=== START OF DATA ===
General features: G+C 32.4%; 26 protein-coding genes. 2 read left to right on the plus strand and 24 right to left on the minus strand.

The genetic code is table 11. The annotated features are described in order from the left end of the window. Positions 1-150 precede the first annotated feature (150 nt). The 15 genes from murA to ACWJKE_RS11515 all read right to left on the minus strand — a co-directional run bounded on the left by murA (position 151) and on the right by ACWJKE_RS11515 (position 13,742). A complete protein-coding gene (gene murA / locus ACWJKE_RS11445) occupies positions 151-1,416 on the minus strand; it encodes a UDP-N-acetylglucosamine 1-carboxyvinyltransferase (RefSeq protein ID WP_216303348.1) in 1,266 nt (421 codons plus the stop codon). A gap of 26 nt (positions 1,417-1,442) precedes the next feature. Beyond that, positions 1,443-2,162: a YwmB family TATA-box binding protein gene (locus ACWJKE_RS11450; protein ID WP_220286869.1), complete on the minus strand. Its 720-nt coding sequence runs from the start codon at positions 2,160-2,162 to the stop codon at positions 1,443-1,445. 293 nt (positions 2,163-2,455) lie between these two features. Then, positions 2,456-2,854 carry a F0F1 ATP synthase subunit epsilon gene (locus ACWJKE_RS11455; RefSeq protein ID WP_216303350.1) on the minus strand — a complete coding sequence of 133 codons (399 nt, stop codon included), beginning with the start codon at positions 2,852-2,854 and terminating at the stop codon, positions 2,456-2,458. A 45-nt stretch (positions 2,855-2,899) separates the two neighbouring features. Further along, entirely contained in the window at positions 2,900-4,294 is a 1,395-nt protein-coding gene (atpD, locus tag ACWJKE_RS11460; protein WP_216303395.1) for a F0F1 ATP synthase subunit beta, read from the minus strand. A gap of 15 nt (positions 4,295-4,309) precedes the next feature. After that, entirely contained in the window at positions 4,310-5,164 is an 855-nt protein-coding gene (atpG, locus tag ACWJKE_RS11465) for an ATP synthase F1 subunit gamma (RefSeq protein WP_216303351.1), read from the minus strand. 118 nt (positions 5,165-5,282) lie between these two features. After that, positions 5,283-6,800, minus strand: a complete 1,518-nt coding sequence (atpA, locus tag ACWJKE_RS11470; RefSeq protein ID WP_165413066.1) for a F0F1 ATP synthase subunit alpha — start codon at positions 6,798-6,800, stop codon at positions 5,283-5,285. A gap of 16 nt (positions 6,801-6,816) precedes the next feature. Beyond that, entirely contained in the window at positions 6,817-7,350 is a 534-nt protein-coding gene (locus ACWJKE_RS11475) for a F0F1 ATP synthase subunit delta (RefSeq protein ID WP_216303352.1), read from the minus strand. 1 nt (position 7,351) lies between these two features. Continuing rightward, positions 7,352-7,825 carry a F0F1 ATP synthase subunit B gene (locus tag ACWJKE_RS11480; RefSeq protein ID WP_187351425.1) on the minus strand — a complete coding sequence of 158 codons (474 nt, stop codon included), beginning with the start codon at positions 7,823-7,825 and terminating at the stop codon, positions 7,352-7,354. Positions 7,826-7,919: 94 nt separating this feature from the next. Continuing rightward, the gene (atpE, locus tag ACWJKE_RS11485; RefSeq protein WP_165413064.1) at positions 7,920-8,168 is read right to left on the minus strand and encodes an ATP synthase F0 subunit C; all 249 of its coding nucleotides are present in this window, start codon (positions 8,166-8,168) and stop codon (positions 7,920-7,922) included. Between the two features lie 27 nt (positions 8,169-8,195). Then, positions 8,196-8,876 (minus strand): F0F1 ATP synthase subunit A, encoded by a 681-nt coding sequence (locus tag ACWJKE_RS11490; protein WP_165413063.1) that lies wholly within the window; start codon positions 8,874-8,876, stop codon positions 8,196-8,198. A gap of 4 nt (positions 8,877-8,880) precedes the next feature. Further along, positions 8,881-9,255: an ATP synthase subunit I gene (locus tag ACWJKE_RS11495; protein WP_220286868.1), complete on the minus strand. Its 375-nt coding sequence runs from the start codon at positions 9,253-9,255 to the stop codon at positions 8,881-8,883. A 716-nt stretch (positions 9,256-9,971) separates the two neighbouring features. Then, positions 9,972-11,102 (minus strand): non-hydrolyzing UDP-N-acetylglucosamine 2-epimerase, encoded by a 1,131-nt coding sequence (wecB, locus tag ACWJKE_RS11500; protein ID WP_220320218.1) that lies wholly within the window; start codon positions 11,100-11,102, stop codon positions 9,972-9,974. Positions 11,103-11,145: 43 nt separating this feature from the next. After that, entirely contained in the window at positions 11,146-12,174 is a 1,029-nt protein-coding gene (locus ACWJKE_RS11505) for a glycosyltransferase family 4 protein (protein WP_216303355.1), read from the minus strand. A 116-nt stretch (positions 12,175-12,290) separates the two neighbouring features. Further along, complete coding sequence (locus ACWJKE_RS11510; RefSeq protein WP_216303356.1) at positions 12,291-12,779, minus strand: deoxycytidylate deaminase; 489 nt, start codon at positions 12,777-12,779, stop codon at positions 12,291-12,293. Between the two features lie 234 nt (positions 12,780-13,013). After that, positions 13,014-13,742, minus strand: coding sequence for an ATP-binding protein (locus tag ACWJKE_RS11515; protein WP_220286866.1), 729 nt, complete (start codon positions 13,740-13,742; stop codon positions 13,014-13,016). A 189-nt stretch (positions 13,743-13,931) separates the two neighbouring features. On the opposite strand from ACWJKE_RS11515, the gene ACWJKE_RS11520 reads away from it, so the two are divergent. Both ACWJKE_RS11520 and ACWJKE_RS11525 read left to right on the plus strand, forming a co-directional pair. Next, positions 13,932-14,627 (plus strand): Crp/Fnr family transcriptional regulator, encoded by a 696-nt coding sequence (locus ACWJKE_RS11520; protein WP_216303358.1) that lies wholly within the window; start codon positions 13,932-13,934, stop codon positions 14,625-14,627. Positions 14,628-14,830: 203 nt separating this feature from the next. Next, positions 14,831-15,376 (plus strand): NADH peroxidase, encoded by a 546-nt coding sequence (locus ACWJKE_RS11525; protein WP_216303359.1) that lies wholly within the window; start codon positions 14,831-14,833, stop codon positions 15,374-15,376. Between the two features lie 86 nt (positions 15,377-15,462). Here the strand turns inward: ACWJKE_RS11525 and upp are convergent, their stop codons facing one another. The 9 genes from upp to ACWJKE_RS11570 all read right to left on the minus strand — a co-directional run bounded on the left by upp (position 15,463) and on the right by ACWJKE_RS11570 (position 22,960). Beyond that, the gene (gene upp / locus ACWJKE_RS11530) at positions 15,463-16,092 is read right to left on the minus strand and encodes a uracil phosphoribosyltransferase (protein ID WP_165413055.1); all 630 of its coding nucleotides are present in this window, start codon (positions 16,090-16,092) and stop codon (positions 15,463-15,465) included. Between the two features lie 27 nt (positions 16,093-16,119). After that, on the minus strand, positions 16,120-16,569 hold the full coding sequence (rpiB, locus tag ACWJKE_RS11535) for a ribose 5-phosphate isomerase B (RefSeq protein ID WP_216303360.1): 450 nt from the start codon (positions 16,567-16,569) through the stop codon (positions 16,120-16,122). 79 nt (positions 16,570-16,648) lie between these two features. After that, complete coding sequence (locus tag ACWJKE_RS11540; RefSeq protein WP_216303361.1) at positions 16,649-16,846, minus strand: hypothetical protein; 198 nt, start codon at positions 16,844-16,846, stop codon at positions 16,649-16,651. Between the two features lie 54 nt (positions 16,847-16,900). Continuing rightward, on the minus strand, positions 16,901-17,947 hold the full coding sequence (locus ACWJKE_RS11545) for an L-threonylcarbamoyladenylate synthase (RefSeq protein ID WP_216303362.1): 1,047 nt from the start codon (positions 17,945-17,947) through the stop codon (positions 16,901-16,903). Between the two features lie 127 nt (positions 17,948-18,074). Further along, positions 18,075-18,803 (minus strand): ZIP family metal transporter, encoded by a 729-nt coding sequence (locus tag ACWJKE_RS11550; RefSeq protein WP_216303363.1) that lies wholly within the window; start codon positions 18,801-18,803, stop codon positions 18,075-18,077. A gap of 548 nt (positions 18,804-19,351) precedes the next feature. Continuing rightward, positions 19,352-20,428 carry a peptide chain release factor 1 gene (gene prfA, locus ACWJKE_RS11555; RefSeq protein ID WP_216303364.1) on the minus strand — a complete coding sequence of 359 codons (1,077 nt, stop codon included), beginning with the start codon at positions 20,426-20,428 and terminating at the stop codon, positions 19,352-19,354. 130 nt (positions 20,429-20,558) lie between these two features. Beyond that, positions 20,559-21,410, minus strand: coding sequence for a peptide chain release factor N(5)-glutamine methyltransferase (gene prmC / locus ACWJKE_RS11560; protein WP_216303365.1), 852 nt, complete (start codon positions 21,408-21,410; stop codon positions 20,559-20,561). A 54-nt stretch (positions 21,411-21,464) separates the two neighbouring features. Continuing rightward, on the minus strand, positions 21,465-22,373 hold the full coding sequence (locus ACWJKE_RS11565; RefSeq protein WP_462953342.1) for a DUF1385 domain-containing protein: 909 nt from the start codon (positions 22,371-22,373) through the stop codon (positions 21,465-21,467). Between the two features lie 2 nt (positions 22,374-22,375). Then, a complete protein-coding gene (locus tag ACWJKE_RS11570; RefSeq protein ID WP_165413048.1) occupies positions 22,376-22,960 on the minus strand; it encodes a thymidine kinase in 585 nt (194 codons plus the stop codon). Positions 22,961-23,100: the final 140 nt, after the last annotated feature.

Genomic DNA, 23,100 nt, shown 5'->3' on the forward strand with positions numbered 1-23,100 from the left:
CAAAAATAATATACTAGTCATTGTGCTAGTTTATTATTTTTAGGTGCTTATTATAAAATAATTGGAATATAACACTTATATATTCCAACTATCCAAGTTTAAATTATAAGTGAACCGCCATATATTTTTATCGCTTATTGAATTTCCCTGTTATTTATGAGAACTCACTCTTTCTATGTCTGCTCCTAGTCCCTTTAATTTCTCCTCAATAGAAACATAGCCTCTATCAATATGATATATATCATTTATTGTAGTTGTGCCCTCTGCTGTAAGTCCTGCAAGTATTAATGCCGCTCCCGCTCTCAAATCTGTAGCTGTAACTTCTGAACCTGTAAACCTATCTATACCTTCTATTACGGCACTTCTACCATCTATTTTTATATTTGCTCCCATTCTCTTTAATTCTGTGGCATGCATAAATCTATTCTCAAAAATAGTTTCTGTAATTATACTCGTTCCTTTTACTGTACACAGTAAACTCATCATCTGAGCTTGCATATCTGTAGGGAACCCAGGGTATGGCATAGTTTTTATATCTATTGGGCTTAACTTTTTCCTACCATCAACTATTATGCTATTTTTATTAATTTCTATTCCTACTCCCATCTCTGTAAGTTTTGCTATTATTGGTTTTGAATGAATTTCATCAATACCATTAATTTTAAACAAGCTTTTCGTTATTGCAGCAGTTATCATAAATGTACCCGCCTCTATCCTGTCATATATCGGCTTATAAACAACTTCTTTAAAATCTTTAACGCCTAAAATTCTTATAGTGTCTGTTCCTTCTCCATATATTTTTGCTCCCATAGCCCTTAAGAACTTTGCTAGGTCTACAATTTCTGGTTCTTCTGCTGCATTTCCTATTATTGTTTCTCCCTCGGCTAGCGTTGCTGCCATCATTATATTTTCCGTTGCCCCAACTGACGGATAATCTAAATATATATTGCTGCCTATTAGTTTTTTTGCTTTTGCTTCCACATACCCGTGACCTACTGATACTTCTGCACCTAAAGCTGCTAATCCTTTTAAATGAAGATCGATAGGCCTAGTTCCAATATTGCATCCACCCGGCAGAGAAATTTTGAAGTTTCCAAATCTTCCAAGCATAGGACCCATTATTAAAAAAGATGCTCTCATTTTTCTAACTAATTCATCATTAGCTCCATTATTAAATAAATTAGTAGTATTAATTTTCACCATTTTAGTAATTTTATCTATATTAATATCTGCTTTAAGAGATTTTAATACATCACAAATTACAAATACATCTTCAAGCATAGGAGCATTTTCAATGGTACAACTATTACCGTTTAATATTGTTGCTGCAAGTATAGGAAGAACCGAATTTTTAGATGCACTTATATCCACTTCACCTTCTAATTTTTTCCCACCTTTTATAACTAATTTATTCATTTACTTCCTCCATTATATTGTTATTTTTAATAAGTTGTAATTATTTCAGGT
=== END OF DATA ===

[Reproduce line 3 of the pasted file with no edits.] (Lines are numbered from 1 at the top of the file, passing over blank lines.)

Genomic DNA, 23,100 nt, shown 5'->3' on the forward strand with positions numbered 1-23,100 from the left: